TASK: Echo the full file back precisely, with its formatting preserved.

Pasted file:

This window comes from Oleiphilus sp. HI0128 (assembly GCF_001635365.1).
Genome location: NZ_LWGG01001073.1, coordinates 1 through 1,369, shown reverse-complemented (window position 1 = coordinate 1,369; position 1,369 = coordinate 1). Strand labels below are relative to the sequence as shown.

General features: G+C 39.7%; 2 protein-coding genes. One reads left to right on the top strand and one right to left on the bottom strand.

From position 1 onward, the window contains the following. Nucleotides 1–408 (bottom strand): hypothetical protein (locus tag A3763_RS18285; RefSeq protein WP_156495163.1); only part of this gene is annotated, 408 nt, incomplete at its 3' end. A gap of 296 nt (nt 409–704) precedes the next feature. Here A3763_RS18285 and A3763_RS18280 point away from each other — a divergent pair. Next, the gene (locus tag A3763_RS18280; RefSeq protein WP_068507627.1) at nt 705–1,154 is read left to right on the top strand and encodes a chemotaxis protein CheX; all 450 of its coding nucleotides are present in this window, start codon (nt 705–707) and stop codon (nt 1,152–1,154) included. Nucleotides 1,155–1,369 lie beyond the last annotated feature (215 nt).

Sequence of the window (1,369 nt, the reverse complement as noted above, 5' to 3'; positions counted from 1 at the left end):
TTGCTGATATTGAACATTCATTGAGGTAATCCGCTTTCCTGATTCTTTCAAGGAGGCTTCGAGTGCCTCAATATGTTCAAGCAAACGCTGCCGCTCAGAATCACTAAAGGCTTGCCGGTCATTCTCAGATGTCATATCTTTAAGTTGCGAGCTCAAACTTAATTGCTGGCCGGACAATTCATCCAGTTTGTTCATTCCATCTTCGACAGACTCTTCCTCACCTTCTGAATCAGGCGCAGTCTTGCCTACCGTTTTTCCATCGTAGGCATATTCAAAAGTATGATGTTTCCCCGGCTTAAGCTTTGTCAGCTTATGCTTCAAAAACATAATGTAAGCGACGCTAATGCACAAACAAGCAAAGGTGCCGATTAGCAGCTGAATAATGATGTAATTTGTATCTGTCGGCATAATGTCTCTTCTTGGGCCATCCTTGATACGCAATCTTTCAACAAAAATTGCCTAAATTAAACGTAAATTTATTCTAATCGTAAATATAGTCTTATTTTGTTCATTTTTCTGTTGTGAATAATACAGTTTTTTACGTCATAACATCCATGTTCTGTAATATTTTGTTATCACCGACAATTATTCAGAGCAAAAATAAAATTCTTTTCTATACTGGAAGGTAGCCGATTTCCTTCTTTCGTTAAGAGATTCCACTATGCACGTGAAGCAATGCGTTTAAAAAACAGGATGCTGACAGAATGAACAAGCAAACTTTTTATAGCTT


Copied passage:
This window comes from Oleiphilus sp. HI0128 (assembly GCF_001635365.1).
Genome location: NZ_LWGG01001073.1, coordinates 1 through 1,369, shown reverse-complemented (window position 1 = coordinate 1,369; position 1,369 = coordinate 1). Strand labels below are relative to the sequence as shown.

General features: G+C 39.7%; 2 protein-coding genes. One reads left to right on the top strand and one right to left on the bottom strand.

From position 1 onward, the window contains the following. Nucleotides 1–408 (bottom strand): hypothetical protein (locus tag A3763_RS18285; RefSeq protein WP_156495163.1); only part of this gene is annotated, 408 nt, incomplete at its 3' end. A gap of 296 nt (nt 409–704) precedes the next feature. Here A3763_RS18285 and A3763_RS18280 point away from each other — a divergent pair. Next, the gene (locus tag A3763_RS18280; RefSeq protein WP_068507627.1) at nt 705–1,154 is read left to right on the top strand and encodes a chemotaxis protein CheX; all 450 of its coding nucleotides are present in this window, start codon (nt 705–707) and stop codon (nt 1,152–1,154) included. Nucleotides 1,155–1,369 lie beyond the last annotated feature (215 nt).

Sequence of the window (1,369 nt, the reverse complement as noted above, 5' to 3'; positions counted from 1 at the left end):
TTGCTGATATTGAACATTCATTGAGGTAATCCGCTTTCCTGATTCTTTCAAGGAGGCTTCGAGTGCCTCAATATGTTCAAGCAAACGCTGCCGCTCAGAATCACTAAAGGCTTGCCGGTCATTCTCAGATGTCATATCTTTAAGTTGCGAGCTCAAACTTAATTGCTGGCCGGACAATTCATCCAGTTTGTTCATTCCATCTTCGACAGACTCTTCCTCACCTTCTGAATCAGGCGCAGTCTTGCCTACCGTTTTTCCATCGTAGGCATATTCAAAAGTATGATGTTTCCCCGGCTTAAGCTTTGTCAGCTTATGCTTCAAAAACATAATGTAAGCGACGCTAATGCACAAACAAGCAAAGGTGCCGATTAGCAGCTGAATAATGATGTAATTTGTATCTGTCGGCATAATGTCTCTTCTTGGGCCATCCTTGATACGCAATCTTTCAACAAAAATTGCCTAAATTAAACGTAAATTTATTCTAATCGTAAATATAGTCTTATTTTGTTCATTTTTCTGTTGTGAATAATACAGTTTTTTACGTCATAACATCCATGTTCTGTAATATTTTGTTATCACCGACAATTATTCAGAGCAAAAATAAAATTCTTTTCTATACTGGAAGGTAGCCGATTTCCTTCTTTCGTTAAGAGATTCCACTATGCACGTGAAGCAATGCGTTTAAAAAACAGGATGCTGACAGAATGAACAAGCAAACTTTTTATAGCTT